Last Saturday the O2 Arena played host to the latest leg of Dylan’s never-ending tour, and I happened to be there, quite by chance.

Well I say that, it was actually quite difficult to get there, because over the weekend the Jubliee line was undergoing upgrade works; this is quite a problem, as the Tube is pretty much the only practical way to get to the O2, otherwise it has pretty much the worst transport links in the world.

In the end, we had to get a Tube, a train, and a rail replacement bus service, and it took probably the better part of two hours. Getting back was equally as difficult, but there we go.

Once we’d all met up and taken our seats, we waited for the show to begin. Dylan was announced by someone saying that he released some of his greatest works in the 90’s – not an ausipicious start.

He came out and launched into Maggie’s Farm. This is where things started to go rather downhill; there were no video screens, so Dylan was rather an indistinct blob in the distance. Also, at some point in the last few decades he seems to have lost the ability to sing; rather the lyrics were growled out, a short phrase at a time. This lead to a curious effect where there quite a few times where he was actually out of time with the music. The lyrics also suffered from some pretty bad intelligibility problems, so I had a hard time understanding what he was, erm, growling.

Then there was the music itself; often he’d be halfway through the song before I recognised it from the lyrics. What was performed bore no relation to the songs I knew and loved. Also he talked to the crowd exactly once, to reel off the names of the members of his band. Because apparently he doesn’t play the guitar himself any more either.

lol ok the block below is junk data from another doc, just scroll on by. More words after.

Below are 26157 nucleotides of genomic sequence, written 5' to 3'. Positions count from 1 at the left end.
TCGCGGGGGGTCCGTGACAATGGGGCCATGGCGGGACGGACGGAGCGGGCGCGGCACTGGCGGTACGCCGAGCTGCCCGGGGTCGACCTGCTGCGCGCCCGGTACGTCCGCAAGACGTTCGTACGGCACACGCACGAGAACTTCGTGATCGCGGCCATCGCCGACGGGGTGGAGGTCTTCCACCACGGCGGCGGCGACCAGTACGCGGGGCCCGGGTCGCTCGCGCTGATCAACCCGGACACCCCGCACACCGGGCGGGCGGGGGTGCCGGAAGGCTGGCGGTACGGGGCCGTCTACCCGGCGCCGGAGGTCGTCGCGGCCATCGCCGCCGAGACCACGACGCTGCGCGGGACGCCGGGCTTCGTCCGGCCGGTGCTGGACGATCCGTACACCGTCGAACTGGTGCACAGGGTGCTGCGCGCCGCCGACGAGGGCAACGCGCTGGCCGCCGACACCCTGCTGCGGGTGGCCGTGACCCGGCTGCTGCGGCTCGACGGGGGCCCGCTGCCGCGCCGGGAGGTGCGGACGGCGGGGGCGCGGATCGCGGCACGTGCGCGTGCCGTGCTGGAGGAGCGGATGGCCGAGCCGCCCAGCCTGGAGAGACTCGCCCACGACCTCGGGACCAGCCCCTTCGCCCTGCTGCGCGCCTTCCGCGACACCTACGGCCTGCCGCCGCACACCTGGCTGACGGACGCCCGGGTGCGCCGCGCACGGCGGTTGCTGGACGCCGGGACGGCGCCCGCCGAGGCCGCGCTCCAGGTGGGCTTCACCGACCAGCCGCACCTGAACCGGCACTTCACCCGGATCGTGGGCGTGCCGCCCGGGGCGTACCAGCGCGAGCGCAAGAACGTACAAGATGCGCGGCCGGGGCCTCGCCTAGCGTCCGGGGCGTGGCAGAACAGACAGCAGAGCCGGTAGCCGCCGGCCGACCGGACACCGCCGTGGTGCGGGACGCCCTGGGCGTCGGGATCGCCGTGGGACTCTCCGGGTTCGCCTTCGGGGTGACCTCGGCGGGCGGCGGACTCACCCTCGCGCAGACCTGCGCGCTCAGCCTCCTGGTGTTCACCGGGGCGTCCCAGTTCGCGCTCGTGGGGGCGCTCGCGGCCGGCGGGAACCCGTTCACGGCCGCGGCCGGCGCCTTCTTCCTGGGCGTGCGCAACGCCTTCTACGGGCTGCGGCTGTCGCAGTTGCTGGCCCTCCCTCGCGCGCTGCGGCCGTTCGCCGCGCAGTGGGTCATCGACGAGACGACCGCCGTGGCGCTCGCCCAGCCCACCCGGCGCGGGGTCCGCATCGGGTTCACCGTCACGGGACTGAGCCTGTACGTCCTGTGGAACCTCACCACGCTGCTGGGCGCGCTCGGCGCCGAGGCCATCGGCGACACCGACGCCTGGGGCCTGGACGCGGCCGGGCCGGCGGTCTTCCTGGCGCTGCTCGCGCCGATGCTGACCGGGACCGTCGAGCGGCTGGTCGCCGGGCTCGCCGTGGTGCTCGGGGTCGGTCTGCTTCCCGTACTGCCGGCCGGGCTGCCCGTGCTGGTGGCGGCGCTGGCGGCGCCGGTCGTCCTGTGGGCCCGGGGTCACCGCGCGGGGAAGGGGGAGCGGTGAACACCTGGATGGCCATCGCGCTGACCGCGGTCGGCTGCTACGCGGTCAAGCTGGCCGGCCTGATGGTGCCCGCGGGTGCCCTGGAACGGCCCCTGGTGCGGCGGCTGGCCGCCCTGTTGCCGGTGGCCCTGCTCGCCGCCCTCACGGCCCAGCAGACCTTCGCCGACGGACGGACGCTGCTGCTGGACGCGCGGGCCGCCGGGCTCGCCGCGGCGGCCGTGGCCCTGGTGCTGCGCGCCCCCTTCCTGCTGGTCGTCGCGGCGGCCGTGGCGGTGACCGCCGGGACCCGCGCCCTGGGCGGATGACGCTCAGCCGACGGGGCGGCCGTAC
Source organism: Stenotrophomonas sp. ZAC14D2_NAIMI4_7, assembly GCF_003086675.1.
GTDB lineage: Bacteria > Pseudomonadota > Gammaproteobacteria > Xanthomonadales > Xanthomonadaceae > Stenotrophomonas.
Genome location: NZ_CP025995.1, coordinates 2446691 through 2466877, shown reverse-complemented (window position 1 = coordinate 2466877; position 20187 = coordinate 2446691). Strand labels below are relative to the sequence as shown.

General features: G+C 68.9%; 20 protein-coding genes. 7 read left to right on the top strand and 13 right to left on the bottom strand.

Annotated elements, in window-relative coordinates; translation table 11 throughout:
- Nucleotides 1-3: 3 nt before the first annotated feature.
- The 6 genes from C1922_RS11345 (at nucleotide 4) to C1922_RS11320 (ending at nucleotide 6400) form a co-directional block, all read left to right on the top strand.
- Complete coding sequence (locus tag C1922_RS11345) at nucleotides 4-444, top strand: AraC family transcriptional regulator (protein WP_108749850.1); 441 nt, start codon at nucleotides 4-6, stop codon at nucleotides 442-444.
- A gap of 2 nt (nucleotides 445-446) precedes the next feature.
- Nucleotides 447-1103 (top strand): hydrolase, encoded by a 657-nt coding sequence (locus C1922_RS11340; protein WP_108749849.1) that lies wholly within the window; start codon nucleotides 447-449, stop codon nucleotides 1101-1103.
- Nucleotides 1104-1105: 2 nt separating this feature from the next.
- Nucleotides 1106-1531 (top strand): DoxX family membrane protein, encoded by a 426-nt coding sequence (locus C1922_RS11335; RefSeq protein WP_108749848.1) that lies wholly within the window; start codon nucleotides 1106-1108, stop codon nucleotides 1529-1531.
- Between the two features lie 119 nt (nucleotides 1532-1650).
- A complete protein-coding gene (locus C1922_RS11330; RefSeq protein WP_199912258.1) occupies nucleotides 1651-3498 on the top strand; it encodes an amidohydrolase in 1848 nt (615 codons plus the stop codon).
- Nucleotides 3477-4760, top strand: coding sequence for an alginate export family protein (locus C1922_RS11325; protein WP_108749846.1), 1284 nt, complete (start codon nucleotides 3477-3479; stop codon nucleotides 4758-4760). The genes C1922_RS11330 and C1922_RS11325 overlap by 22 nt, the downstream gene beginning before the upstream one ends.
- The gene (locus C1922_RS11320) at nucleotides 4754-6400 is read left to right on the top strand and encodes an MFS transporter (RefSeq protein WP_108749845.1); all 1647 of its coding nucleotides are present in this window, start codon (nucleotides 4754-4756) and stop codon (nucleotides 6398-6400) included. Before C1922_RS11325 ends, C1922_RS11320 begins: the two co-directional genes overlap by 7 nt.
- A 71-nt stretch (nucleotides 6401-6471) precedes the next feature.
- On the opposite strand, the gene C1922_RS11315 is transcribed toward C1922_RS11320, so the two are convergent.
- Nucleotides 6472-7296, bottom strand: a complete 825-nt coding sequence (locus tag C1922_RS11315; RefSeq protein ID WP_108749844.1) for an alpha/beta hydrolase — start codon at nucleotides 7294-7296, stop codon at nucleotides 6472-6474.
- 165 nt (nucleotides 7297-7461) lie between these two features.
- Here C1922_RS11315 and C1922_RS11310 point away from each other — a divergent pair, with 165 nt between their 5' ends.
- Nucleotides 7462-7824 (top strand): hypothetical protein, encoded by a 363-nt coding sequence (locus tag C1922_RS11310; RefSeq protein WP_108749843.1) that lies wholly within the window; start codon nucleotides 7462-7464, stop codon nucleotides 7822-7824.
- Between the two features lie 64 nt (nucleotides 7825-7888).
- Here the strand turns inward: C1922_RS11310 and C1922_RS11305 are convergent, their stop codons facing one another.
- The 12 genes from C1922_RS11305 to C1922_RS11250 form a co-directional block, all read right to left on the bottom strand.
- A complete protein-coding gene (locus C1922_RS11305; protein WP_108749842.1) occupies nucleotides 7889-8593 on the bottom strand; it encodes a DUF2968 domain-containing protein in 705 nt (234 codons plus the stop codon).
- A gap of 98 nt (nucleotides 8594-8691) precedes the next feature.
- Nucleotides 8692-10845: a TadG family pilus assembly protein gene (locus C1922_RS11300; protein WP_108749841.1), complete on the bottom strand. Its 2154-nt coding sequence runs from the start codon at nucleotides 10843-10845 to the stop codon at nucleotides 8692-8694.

I can understand that maybe if you’ve been playing and touring as long as he has, you’d get tired and sick of the whole business; I could understand that, but do it on your own time. Sir Paul McCartney is from the same era, and he still manages to put on an incredible show.

Honestly, to play the Devil’s Advocate, I had a lot more fun going to see Coldplay at the O2. They must be sick to their back teeth of playing Yellow, but you bet it comes out at every show, and they make it look they’re actually enjoying themselves. Also, Chris Martin just seems like a nice guy, whereas Dylan just came over as a bit of a twat.

2 thoughts on “Dylan

  1. Pedantry to begin with. The intro:
    “…Who was written off as a has-been by the end of the '80s, and who suddenly shifted gears releasing some of the strongest music of his career beginning in the late '90s…”
    Which is true; Time Out Of Mind is (imo) a stunningly good album, certainly ranking up there with stuff like Blood On The Tracks or Blonde on Blonde. So There 😛

    I think a lot of the issue is down to acoustics, cos they were pretty poor imo. If you manage to get past that, then actually he was ok. Yeah, he changes the songs a bit (well, a lot), but thats really to be expected, and is kinda cool to hear.

    First time I saw him, I felt as short-changed as you do (and I didnt even pay for the ticket that time). But over time I found myself remembering bits of the concert, sorta replaying it in my head, and eventually thought “actually, it was ok”. Yeah, he's not the best performer, but his music's still pretty great (when you can understand it…).

    AFAIK, he doesnt play guitar live any more cos of his back. Or something.

  2. My memories mostly seem to have been papered over with bits of
    memories of his recordings. The mind is a funny thing.

    On 28 Apr 2009, at 19:15, “Disqus”

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